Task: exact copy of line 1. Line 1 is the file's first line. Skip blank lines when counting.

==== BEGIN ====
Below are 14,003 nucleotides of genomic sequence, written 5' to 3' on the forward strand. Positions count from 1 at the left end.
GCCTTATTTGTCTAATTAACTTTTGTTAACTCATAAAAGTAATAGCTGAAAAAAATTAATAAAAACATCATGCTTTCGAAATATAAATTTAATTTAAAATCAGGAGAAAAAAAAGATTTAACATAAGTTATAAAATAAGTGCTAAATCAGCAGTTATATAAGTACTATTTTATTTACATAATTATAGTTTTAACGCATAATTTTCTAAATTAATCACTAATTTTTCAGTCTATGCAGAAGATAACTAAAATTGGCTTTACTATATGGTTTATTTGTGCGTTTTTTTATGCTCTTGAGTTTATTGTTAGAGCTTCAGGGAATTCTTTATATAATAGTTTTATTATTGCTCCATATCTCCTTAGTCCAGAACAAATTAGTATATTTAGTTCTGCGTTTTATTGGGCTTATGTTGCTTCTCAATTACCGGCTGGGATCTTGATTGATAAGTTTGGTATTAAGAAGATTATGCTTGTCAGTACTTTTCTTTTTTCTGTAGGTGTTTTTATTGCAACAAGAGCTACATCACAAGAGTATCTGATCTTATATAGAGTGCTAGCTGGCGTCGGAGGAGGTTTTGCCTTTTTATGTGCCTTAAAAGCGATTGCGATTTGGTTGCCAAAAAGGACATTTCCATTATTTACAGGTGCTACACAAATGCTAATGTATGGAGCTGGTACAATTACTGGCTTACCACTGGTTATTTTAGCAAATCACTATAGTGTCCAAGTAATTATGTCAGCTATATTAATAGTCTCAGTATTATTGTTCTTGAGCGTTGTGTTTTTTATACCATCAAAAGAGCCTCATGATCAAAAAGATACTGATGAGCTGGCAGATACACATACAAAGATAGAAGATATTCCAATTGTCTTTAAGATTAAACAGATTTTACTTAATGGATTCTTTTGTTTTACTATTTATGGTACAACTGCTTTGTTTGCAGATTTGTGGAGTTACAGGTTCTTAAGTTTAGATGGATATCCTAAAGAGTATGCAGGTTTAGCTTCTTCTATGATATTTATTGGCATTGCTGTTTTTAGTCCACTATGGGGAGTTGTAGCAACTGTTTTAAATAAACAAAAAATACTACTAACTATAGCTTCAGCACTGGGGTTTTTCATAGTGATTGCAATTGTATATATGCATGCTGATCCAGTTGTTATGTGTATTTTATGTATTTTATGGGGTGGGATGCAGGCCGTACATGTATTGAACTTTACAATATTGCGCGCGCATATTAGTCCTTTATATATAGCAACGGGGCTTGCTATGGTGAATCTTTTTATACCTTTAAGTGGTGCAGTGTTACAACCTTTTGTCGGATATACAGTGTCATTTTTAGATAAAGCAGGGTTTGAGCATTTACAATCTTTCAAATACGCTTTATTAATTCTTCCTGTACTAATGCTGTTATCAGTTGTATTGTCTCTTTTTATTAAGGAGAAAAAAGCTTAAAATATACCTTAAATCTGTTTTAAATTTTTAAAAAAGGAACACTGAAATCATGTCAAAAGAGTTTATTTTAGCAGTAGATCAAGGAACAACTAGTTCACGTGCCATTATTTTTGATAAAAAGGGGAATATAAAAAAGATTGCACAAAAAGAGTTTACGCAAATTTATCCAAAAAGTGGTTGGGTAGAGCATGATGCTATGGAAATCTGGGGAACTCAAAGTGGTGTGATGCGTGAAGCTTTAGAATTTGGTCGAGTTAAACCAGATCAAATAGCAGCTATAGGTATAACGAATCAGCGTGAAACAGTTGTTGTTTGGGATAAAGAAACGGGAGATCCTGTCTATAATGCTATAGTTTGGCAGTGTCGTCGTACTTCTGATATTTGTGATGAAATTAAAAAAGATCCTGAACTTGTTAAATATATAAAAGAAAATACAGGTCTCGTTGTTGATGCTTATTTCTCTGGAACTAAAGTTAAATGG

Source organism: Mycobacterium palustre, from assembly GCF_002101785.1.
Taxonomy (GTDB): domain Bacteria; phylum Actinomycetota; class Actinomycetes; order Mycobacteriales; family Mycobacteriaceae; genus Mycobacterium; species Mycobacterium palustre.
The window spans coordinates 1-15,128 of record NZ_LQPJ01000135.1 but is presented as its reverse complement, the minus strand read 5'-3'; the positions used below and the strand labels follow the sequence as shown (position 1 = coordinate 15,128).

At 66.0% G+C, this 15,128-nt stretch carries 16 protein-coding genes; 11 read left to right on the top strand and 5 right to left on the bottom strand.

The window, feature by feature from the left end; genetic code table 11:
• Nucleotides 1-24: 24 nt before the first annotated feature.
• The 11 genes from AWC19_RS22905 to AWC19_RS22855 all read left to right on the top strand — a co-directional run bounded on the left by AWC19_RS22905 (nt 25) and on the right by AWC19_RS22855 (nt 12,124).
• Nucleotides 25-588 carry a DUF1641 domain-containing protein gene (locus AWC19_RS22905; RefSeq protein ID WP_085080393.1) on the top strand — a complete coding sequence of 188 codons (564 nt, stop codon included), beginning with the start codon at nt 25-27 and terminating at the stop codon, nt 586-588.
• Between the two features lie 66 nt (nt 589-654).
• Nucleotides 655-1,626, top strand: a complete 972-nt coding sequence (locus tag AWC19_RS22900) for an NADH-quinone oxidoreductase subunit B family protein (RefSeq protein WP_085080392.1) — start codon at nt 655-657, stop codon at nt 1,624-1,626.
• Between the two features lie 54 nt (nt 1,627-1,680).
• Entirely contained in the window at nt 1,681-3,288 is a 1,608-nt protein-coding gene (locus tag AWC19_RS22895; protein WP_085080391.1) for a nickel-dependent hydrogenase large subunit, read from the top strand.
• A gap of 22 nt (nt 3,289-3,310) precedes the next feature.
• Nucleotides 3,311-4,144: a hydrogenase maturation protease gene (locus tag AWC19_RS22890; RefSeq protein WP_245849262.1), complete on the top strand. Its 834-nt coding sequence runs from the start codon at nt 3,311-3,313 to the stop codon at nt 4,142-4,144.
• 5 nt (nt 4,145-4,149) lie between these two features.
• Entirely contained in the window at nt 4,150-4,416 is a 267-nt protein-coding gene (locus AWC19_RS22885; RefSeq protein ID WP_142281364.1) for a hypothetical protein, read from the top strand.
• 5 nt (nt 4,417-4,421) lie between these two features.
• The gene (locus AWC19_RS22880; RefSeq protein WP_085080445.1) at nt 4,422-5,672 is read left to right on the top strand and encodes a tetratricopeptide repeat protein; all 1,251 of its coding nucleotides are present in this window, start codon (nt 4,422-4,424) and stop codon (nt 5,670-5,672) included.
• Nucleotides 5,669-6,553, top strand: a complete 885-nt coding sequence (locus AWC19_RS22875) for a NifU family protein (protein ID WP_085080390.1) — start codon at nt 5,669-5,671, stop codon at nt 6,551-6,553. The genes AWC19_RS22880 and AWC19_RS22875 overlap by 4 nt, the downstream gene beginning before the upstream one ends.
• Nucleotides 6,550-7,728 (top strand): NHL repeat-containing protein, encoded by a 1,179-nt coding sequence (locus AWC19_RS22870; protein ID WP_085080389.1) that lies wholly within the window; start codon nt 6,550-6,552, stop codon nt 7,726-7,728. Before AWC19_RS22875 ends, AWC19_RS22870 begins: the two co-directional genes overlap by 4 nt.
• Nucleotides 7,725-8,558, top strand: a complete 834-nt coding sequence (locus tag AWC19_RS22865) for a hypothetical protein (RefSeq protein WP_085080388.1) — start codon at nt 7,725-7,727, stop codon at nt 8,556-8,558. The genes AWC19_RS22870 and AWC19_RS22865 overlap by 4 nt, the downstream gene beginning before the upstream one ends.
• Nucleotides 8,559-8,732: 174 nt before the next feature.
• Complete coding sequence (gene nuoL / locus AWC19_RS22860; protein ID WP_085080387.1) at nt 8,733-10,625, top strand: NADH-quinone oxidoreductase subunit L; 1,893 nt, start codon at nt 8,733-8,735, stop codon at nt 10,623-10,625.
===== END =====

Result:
Below are 14,003 nucleotides of genomic sequence, written 5' to 3' on the forward strand. Positions count from 1 at the left end.